I was doing some research for one of my previous articles on history shows, and realized that I could not find a single history channel hosted by a woman or that covered women’s history. Knowing that there are a lot of women out there that do more than makeup tutorials on YouTube, I put together a list to highlight some of the many women in science on YouTube.
The Brain Scoop — Emily Graslie
Emily Graslie hosts ‘The Brain Scoop’, an entertaining, educational show that takes you behind the scenes at the The Field Museum in Chicago to showcase all kinds of interesting Natural History topics, ranging from Fossils to birds to biomechanics.
Alexis is a graduate student who creates videos explaining various aspects of genetics & science in her ‘Bite Sci-zed’ series, and also showcases what it is like to work in a lab environment through her ‘What is this thing’ series.
Vi Hart describes herself as a “recreational mathemusician”, and her videos on YouTube are just as fun as they are educational. With videos that explain the relationship between math and music, the science behind creating a hexaflexagon, or about folding space-time, she is constantly finding new ways to make math cool.
Amy Shira Teitel — Vintage Space
Travel back in time and into space with the Vintage Space channel, hosted by self described ‘professional space history nerd’ Amy Shira Teitel. You may recognize Amy from other places online like the Science or Scify channels, but you can find all of the answers to your burning space history questions like ‘how did the Apollo missions succeed?’ on her popular YouTube channel.
Sally Le Page
Sally Le Page is the biologist behind Shed Science, a show all about the fun of biology. From within her garden shed, Sally uses everything from music to costumes to animation to cover topics ranging from genetics to behavior, sex to starfish and anything else in between — for people that don’t necessarily have a biology background.
Vanessa Hill — PBS BrainCraft
BrainCraft is an educational video series on YouTube written and direct by Australian science communicator Vanessa Hill. She uses stop motion and animation to explain neuroscience, psychology and human behavior, with episodes on topics related to sleep, memory, brain hacks, and food science.
Science IRL is a series brought to you by creator & host Molly Edward that is here to show you what being a scientist is like, in real life. Each episode focuses on one experiment that a scientist would perform, and ties it back to the concepts that students learn in class. Want to know what it’s really like to be a scientist IRL? Watch and find out.
Discover physical science with Dianna Cowern, host of Physics Girl. In this series from PBS Digital Studios, Dianna uses her upbeat and sometimes wacky personality to show how the physical world works by using everyday experiments and questions to demonstrate scientific ideas.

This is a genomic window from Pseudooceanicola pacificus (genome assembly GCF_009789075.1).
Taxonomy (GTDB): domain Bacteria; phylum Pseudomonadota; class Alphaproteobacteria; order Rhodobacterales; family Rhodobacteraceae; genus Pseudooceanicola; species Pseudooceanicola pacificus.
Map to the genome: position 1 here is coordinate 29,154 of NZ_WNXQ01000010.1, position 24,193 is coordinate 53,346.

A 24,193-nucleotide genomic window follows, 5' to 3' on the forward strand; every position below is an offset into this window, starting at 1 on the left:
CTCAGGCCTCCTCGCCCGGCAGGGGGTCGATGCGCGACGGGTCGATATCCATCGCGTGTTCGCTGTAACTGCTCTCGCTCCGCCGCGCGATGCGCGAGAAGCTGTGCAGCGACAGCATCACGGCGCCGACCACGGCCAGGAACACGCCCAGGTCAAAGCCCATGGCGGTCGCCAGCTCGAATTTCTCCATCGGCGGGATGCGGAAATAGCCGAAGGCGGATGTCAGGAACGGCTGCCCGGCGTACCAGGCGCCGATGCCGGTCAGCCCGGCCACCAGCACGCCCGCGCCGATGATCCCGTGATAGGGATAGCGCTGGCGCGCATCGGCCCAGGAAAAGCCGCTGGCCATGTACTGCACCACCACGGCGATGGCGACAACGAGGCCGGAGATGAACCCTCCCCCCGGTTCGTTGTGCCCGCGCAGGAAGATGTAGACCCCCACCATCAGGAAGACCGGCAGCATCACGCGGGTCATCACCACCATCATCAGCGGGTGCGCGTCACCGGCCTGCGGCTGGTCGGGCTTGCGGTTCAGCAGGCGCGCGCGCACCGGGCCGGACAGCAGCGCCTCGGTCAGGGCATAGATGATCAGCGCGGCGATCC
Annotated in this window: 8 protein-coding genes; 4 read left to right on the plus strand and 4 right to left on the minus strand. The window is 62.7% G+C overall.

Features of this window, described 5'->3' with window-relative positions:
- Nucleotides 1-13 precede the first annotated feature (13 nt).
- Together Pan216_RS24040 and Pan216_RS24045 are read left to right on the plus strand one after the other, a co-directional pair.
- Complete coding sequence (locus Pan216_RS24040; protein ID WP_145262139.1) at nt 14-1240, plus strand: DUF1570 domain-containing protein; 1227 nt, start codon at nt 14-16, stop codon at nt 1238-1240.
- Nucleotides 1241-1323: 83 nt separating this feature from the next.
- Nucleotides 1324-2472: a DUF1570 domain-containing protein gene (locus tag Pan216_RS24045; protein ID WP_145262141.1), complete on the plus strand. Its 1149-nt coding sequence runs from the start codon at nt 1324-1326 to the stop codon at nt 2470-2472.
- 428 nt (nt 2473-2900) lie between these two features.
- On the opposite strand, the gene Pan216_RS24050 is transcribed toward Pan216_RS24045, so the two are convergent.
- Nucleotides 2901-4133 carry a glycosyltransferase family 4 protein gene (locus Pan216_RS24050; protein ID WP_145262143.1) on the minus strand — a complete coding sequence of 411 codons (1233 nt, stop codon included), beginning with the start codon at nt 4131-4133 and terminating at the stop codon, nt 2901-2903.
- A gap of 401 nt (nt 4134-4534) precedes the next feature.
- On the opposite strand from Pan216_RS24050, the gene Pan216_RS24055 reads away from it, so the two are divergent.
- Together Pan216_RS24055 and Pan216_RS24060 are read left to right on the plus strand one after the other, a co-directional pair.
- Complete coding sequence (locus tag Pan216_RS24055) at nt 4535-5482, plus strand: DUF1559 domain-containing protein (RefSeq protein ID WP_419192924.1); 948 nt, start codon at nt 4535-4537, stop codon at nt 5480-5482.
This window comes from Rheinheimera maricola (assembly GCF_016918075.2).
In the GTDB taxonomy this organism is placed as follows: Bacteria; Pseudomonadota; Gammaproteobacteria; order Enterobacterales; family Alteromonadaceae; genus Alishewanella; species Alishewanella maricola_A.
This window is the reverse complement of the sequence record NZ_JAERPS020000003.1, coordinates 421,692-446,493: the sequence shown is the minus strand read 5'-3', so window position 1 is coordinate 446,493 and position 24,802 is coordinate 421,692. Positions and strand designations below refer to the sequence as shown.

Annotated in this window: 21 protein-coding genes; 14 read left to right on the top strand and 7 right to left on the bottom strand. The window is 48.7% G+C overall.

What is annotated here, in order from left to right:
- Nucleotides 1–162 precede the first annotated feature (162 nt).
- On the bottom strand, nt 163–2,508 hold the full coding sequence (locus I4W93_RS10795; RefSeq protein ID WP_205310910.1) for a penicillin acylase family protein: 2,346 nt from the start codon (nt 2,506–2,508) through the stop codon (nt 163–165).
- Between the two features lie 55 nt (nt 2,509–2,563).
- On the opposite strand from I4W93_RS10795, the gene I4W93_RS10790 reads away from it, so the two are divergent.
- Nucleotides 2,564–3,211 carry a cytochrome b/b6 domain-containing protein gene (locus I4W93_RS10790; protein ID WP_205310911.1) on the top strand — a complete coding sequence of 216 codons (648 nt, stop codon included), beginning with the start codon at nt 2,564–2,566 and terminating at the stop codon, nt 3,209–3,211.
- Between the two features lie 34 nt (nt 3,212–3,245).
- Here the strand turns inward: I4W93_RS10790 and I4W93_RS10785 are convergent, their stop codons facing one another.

Fuck Yeah! Fluid Dynamics is an awesome channel that celebrates the physics of all that flows. Hosted by Nicole Sharp, the show features videos that explain the behaviors of all sorts of fluids and why they flow — whether it be liquid, gas, plasma, sand, nuts, or even ants.
Anna Rothchild — Gross Science
At the junction where “gross” and “neat” meet is the YouTube channel “Gross Science,” created and hosted by Anna Rothschild and produced by Nova and PBS Digital Studios. With…interesting topics like legless amphibians that eat their mothers’ skin, what herpes can do to your brain, or how dirty public restrooms really are, Gross Science will keep you strangely fascinated.
Field Notes is a channel focused on creating S.T.E.M. videos on Geology and Anthropology, created by Jessica King. Learn about seismic waves, the fossil record, the effects of earthquakes, and more in short & informative chunks.
Maddie is a natural history nerd and technology specialist who uses her channel to inspire her audience to stay curious, with a focus on introducing and enthusing young people in STEM subjects. Maddie uses her unique style of vlogging educational content to take you on adventures of discovery with films on beekeeping, British wildlife, amazing places and so much more.
The Amoeba Sisters (who go by Pinky and Petunia) are on mission to demystify science and biology through humor and animation. Their videos are great for kids that are just starting to learn about biology, but are also great refresher videos for science-minded adults.
Draw Curiosity is a great science channel by Inés Dawson, where you can stimulate and entertain your curiosity with interesting science and language facts. Inés showcases a wide variety of subjects like biology, psychology, math, and physics, and has videos about all sorts of fascinating subjects like the psychology of mimicry, how animals navigate the ocean, and the complexities of naming pastries.
That’s all for today folks — if you have any comments, topics, or channels that you’d like us to write about in another Scout article, let us know!
-Jeremy Kaye — jkayetv@
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